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    Understanding NAT-T

    Network Address Translation-Traversal (NAT-T) is a method for getting around IP address translation issues encountered when data protected by IPsec passes through a NAT device for address translation. Any changes to the IP addressing, which is the function of NAT, causes IKE to discard packets. After detecting one or more NAT devices along the datapath during Phase 1 exchanges, NAT-T adds a layer of User Datagram Protocol (UDP) encapsulation to IPsec packets so they are not discarded after address translation. NAT-T encapsulates both IKE and ESP traffic within UDP with port 4500 used as both the source and destination port. Because NAT devices age out stale UDP translations, keepalive messages are required between the peers.

    There are two broad categories of NAT:

    • Static NAT, where there is a one-to-one relationship between the private and public addresses. Static NAT works in both inbound and outbound directions.
    • Dynamic NAT, where there is a many-to-one or many-to-many relationship between the private and public addresses. Dynamic NAT works in the outbound direction only.

    The location of a NAT device can be such that:

    • Only the IKEv1 or IKEv2 initiator is behind a NAT device. Multiple initiators can be behind separate NAT devices. Initiators can also connect to the responder through multiple NAT devices.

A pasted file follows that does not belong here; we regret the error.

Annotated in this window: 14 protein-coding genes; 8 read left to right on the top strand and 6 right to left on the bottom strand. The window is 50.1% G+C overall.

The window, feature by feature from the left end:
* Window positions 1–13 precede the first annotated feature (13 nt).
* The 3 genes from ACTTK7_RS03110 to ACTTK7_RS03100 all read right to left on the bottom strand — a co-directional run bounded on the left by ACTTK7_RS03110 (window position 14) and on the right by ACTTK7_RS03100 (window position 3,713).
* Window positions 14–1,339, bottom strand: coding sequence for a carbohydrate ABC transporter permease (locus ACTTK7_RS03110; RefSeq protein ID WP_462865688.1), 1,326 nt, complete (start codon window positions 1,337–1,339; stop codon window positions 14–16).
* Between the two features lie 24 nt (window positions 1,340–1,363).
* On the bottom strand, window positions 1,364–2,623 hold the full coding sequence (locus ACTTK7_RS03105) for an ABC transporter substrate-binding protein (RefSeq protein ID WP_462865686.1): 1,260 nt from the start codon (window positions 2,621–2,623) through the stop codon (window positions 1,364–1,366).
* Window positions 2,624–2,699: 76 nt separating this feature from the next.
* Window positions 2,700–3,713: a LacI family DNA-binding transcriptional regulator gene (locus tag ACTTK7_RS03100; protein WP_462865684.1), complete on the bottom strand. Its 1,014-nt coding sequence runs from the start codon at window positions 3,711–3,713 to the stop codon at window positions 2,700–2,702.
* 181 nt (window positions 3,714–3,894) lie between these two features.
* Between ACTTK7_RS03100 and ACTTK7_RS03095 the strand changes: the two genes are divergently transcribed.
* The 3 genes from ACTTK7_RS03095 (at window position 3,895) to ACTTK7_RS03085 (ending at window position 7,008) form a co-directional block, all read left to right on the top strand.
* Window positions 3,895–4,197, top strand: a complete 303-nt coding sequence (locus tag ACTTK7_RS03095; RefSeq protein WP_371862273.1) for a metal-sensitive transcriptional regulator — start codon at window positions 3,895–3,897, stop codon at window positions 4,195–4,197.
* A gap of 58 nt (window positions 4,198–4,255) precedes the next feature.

• Only the IKEv1 or IKEv2 responder is behind a NAT device.
    • Both the IKEv1 or IKEv2 initiator and the responder are behind a NAT device.

    Dynamic endpoint VPN covers the situation where the initiator's IKE external address is not fixed and is therefore not known by the responder. This can occur when the initiator's address is dynamically assigned by an ISP or when the initiator's connection crosses a dynamic NAT device that allocates addresses from a dynamic address pool.

    Configuration examples for NAT-T are provided for the topology in which only the responder is behind a NAT device and the topology in which both the initiator and responder are behind a NAT device. Site-to-site IKE gateway configuration for NAT-T is supported on both the initiator and responder. A remote IKE ID is used to validate a peer’s local IKE ID during Phase 1 of IKE tunnel negotiation. Both the initiator and responder require a local-identity and a remote-identity setting.

    On SRX5400, SRX5600, and SRX5800 devices, the IPsec NAT-T tunnel scaling and sustaining issues are as follows:

    • For a given private IP address, the NAT device should translate both 500 and 4500 private ports to the same public IP address.
    • The total number of tunnels from a given public translated IP cannot exceed 1000 tunnels.

    Modified: 2017-08-14